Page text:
A sign for the Athens-Clarke County Animal Control stands in the midst of pine trees on Wednesday, Sept. 11, 2019, in Athens, Georgia. ACC Animal Services is now its own department. (Photo/Gabriella Audi, www.gabbyaudi10.wixsite.com/mysite-1)

More than 50 animal advocates attended a town hall meeting hosted by Athens-Clarke County District 5 Commissioner Tim Denson on the evening of Sept. 25 to discuss the past, present, and future of ACC Animal Control.

The meeting’s panel included ACC Unified Government Manager Blaine Williams, Athenspets Executive Director Lisa Milot, and Athens Area Humane Society Executive Director Jane Stewart to speak on the changes coming in light of controversy at the Animal Control shelter.

Within the next 30 days, Williams said he and Assistant Manager Josh Edwards, who also attended the meeting, will work to create a strategic “process mapping” plan with “milestones we can all track.” Williams estimates it will take about four months before the plan is put into action due to proposal and approval processes.

Some of the “abundantly clear” issues Williams addressed include understaffing, lack of formalized relationships with volunteer groups and other shelter partners, and policies regarding vaccinations, cleaning processes and how shelter staff determine what constitutes an adoptable animal.

“Most of our departments are models in the state, there’s no reason Animal Services should not be that,” Williams said.

On Oct. 1, the Mayor and Commission will vote to move Animal Control from the Central Services Department to its own department named “Animal Services,” Denson said at the Sept. 25 town hall. According to Williams, this decision will allow more direct management of the shelter to solve the complaint of faulty management.

“We can make sure that we have a department head there who has the expertise needed to lead a department like that, and also so we can have more direct oversight from the county manager’s office,” Denson said at the Sept. 25 meeting.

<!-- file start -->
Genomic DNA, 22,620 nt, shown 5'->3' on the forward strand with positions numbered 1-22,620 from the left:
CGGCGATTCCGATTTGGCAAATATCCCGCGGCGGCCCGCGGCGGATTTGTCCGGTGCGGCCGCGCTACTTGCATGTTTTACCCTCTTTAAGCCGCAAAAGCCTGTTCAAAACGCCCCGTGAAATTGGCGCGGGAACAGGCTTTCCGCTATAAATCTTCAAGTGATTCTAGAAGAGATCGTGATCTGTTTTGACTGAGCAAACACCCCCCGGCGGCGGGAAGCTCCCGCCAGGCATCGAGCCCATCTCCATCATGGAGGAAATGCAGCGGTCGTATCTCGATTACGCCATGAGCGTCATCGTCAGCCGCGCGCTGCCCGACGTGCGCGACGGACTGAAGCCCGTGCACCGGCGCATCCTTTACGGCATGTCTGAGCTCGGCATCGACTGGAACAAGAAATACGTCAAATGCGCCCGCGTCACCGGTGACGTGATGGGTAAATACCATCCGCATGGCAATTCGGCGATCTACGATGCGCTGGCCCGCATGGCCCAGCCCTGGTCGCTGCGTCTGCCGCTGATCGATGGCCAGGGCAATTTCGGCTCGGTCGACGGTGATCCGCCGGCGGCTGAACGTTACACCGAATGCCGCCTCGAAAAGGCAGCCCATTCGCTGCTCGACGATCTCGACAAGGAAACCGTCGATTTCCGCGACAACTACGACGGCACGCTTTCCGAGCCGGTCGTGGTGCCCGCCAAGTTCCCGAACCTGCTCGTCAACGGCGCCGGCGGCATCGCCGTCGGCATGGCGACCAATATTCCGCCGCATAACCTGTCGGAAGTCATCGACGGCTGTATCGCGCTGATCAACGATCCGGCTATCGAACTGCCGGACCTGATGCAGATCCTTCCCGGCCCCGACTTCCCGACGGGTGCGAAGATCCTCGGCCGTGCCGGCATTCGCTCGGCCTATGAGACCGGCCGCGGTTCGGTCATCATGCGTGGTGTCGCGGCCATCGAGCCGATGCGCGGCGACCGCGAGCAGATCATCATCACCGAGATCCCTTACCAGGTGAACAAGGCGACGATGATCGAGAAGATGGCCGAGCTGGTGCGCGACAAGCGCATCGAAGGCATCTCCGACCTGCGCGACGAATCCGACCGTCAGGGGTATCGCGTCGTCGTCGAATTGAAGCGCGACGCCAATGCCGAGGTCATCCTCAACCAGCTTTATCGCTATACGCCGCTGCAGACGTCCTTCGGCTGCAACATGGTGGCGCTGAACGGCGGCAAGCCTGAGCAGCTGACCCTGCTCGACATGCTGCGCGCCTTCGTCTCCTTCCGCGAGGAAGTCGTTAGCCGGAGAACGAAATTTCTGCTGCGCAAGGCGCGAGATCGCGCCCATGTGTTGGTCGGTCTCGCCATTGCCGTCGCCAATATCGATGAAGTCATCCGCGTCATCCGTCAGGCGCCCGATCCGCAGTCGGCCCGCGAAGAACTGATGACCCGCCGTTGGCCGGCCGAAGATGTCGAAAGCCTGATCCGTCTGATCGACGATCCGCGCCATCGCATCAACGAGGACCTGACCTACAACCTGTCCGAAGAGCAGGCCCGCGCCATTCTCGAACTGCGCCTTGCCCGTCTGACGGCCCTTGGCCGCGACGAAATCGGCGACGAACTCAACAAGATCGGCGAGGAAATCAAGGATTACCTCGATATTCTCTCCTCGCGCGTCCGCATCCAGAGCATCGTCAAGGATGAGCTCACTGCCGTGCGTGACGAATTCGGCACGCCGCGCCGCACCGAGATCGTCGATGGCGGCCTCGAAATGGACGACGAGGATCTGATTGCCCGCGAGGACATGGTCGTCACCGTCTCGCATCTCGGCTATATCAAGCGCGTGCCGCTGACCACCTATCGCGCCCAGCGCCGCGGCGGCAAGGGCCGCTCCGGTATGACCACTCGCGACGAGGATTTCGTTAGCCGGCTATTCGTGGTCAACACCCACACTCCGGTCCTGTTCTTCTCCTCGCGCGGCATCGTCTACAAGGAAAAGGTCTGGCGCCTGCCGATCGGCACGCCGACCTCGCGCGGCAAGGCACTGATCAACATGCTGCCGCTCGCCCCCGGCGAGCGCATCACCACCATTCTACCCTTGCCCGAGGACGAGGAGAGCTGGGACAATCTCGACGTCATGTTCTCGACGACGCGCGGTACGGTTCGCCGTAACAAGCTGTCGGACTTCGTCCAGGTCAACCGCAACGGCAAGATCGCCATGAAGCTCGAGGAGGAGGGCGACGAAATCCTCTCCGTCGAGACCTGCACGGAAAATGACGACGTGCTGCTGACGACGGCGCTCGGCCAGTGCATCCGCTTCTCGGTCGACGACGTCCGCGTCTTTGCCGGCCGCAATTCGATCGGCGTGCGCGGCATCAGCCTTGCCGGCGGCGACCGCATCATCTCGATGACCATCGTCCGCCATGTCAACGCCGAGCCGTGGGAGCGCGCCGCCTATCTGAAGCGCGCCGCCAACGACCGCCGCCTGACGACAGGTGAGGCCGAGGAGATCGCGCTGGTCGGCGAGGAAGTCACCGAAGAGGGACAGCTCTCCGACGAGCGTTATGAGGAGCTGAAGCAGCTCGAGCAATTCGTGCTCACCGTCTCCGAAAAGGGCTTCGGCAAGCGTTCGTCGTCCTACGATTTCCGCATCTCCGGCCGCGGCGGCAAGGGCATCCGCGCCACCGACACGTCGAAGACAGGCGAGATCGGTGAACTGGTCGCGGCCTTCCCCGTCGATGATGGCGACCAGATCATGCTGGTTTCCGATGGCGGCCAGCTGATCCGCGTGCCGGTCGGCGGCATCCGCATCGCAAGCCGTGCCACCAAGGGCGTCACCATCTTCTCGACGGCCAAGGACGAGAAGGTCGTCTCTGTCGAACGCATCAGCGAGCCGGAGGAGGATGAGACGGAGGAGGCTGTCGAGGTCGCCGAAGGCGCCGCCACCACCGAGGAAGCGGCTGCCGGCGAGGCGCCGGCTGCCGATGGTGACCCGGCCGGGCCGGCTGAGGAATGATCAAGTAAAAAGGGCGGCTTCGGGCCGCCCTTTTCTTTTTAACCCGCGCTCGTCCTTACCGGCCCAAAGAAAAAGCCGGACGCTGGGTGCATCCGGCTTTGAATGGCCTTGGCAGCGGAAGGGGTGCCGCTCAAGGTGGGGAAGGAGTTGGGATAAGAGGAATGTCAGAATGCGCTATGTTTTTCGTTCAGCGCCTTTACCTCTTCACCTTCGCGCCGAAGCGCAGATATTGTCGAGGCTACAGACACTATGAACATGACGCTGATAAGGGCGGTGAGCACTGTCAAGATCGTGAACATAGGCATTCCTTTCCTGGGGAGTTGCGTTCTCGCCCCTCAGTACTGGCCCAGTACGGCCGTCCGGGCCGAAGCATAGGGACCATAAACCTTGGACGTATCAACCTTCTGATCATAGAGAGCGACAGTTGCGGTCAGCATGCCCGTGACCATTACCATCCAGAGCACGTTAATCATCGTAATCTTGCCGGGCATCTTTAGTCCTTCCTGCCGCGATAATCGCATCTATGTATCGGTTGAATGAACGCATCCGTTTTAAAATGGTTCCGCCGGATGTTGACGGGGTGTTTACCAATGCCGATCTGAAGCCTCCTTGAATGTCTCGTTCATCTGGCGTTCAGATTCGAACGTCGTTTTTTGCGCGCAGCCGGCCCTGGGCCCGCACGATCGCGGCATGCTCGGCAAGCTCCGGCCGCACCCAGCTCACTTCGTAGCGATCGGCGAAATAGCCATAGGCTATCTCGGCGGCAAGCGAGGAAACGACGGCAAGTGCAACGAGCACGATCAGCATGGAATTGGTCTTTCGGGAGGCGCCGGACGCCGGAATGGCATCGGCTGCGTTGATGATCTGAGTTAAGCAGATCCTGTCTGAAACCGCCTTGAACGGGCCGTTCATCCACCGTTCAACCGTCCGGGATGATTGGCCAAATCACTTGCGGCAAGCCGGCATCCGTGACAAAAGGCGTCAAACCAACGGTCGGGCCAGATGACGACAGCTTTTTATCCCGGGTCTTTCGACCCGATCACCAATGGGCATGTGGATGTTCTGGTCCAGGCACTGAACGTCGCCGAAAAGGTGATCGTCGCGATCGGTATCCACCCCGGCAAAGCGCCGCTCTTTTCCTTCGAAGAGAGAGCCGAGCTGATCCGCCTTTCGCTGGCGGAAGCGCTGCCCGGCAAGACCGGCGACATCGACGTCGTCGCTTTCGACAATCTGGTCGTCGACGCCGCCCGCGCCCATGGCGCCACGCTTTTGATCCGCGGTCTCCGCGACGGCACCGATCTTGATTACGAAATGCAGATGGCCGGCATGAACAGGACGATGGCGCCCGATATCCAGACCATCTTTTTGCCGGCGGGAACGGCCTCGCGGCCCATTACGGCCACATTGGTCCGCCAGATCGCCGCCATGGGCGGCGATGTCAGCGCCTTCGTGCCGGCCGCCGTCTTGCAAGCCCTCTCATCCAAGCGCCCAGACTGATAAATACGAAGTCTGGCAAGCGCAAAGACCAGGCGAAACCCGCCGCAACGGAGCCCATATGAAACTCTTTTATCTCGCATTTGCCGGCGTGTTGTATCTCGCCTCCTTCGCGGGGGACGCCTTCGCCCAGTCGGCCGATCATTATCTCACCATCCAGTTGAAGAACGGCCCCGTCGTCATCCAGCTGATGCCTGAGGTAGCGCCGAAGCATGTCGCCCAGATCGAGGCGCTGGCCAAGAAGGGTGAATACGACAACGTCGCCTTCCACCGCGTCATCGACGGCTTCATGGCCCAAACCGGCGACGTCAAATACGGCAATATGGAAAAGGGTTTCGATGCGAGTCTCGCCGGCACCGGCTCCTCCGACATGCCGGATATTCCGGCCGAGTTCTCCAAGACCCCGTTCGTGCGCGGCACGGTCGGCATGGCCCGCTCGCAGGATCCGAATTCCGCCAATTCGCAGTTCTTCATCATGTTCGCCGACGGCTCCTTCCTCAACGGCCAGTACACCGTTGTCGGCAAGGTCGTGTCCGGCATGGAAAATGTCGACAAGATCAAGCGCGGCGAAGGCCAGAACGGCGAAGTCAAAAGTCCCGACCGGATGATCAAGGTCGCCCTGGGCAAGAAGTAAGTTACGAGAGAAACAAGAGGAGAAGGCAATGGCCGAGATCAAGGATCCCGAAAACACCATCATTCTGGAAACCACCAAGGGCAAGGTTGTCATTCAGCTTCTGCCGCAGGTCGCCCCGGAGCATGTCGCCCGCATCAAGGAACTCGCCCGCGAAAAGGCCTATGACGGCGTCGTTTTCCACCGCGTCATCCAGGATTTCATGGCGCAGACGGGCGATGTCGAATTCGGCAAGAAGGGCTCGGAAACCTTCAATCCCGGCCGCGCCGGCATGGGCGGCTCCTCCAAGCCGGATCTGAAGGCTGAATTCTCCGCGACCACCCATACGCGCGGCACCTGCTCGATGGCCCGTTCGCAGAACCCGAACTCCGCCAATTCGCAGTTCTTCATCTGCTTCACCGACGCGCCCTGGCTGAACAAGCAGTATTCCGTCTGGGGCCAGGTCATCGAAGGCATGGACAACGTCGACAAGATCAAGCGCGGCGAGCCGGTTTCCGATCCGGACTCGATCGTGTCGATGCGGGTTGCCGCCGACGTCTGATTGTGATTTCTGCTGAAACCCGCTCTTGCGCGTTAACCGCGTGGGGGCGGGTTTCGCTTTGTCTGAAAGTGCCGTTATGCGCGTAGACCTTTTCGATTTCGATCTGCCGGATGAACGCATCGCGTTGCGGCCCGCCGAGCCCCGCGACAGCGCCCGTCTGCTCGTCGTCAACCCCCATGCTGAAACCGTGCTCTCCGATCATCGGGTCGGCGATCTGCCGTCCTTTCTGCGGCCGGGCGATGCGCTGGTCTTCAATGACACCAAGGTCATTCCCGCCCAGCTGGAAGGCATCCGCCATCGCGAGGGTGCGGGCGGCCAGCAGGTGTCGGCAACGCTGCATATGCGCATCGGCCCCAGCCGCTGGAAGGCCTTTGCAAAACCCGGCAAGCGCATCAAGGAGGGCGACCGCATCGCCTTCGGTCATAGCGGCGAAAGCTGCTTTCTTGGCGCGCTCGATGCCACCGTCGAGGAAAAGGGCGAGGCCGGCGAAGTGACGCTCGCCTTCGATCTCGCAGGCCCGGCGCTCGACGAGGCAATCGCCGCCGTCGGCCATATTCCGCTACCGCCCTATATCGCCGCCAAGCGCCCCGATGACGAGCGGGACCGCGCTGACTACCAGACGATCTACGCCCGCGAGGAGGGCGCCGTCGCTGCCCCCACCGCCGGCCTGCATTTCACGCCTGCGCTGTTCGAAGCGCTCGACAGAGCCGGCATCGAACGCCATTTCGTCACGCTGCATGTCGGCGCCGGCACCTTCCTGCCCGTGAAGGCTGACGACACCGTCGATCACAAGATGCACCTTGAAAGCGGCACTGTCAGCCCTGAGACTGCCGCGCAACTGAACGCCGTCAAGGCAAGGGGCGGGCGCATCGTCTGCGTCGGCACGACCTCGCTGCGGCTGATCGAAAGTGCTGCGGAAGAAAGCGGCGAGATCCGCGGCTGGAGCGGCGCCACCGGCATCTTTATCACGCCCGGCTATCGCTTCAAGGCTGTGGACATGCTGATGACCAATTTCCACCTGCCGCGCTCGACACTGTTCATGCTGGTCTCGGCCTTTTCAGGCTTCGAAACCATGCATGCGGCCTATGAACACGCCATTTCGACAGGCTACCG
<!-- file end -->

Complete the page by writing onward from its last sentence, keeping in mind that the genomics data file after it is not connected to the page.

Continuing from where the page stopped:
The commission will also vote on a proposed audit of Animal Control at its Oct. 1 meeting. The scope of the audit includes analyzing staffing needs, euthanasia protocols, budget allocation, and shelter maintenance and protocols to prevent the spread of disease.

Animal advocates didn’t hold back their suggestions and hopes for the shelter, with some discussing a spay and neuter program.

As the group discussed reform, many in attendance emphasized their feelings about the euthanizations from this summer.

One attendee asked who was responsible for the decision to euthanize the cats in July, as the Aug. 29 release posted by the ACC Public Information Office said “staff” made the decision to euthanize the 31 cats in July. Williams said he did not know who made the decision, but he said Animal Control management consulted with the Georgia Department of Agriculture regarding the cat euthanizations.

It’s not a “normal thing” for the Department of Agriculture to recommend euthanasia, said Stewart regarding the 31 cats euthanized for feline panleukopenia in July.

“It was a fail on a whole lot of levels,” Stewart said.

Town hall attendees asked for answers about past management practices.

“To know that someone who made a decision that bad and that consequential is still in a position of power and a position to make decisions erodes [trust],” one advocate said. “I just don’t have confidence in management.”

Williams repeatedly asked for time and “a little bit of trust” from the doubtful attendees to implement changes.

“All I can do is make good decisions and you see them happen,” Williams said.

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